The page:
Disenchanted (Part Three)
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Feb. 7th, 2006 | 08:21 pm
music: Sister Golden Hair Suprise--America
posted by: bad_mushroom in les_cannettes
The next day dawned bright and gray, with a twinge of spring in the air. Lydda wandered downstairs, still half-asleep, and found Heather sitting in the kitchen reading Wuthering Heights while the kettle fizzed insistantly. She took the cover off and poured two mugs of hot water.
Heather glanced up as Lydda added a teabag of peppermint to the second mug. Shortly, her glance fell on the other cup, which she fixed up with instant coffee as Lydda settled at the table.
“How’s the book?” Lydda asked after a bit, sipping her tea. It wasn’t quite strong enough yet, and needed more sugar.
Heather shrugged noncommitally. “Pretty good,” she said through a bite of toast, “Heathcliffe’s a bit of an asshole.”
Lydda smiled a little and nodded into the steam from her tea, inhaling it gratefully. The mint was so soothing, after a the restless sleep she had gotten last night...the restless sleep...
“Had a dream,” she said without warning. “Strange dream...there was a burglar...”
Her roomate looked up, slightly alarmed. “In the dream, you mean?”
“Oh, er, yes, of course,” said Lydda, a trifle uncertainly.
“I got rid of the burglar, in the end,” Lydda continued. Heather was silent.
Ten minutes later they were both fully awake, and also a bit late for their first class. This was nineteenth-century literature, appropriately, and was the only class they had together. At half-past nine they bustled out of the front door, down the steps and into Lydda’s little old Subaru.
It wasn’t a very large class, for their University. Only about twenty students, all undergrad, mostly English majors, like Lydda. Heather, on the other hand, was in Liberal Arts, but took the course largely because she was interested in it. The Brontë sisters in particular were her passion. Fortunately, that was what they were focusing on at the moment.
The proffessor had nearly started her lecture on the importance of bloodlines in Wuthering Heights when they arrived, wet and out of breath. It had started to drizzle on their way from the car to the classroom, and now there were slight rumblings of thunder in the distance. Overall it seemed to Lydda perfect weather to be studying Emily Brontë’s masterpiece in, though she felt that running into Heathcliffe and Catherine in Boston was highly unlikely. Besides, she preffered Charlotte Brontë’s Jane Eyre. She could relate to Jane.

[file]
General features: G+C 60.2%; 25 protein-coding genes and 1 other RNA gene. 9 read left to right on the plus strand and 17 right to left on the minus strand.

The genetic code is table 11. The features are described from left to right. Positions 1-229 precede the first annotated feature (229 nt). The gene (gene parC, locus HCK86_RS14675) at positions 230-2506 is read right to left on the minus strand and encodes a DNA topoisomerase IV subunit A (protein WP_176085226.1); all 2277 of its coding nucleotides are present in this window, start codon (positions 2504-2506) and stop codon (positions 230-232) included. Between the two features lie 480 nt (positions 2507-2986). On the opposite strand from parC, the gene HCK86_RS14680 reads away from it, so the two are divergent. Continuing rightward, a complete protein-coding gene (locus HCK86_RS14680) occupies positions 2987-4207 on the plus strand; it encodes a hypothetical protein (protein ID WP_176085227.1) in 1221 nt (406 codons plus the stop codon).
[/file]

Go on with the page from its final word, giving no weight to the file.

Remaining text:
Lydda found herself immensely distracted by the weather throughout the duration of the class. Every few moments she would catch herself staring out the window into the rain, watching the weak little city trees whipped around in an equally weak wind. She supposed the storm made her think of home.
Home. Where everything was so much greener and wetter--but she had chosen to come here, to the city. Anyways, it was a better city than most. More brown than gray, and more like something that occured naturally than any other city she had ever seen in the United States. Where New York City was planned with the industrious hands of city planners, Boston just...evolved.
But still, it was nothing like home.
Outside there was a tall, pale man leaning against one of those city trees; he was almost as tall as it was. He wore a long khaki coat, cream-colored pants, and a deep blue scarf around his neck. A shoulder-length halo of silvery blonde hair hung around his face, which was downcast, so she couldn’t make out his features. Against all the gray-brown of the city he looked nearly luminous.
He turned his face up the the rain for a moment, closed his eyes and then opened them to the sky.
They were silver. Despite the fact that she shouldn’t have been able to see his eyes at that distance...they were clearly silver.
No way, she thought, the dream rushing back to her. No bloody way in hell. He’s--!
A sharp jab in the ribs caused her to whirl instinctively around. Heather was there, pushing glossy black hair out of her face impatiently. “Class is over, airhead,” she was saying, affection behind the insult.
“Oh,” said Lydda, fumbling blindly for her car keys. “Right.”
When she looked for the man again, coming out of the building into the cold rain, he wasn’t anywhere she could find him.
Excuse the Boston-love rantishness. Critique goes here.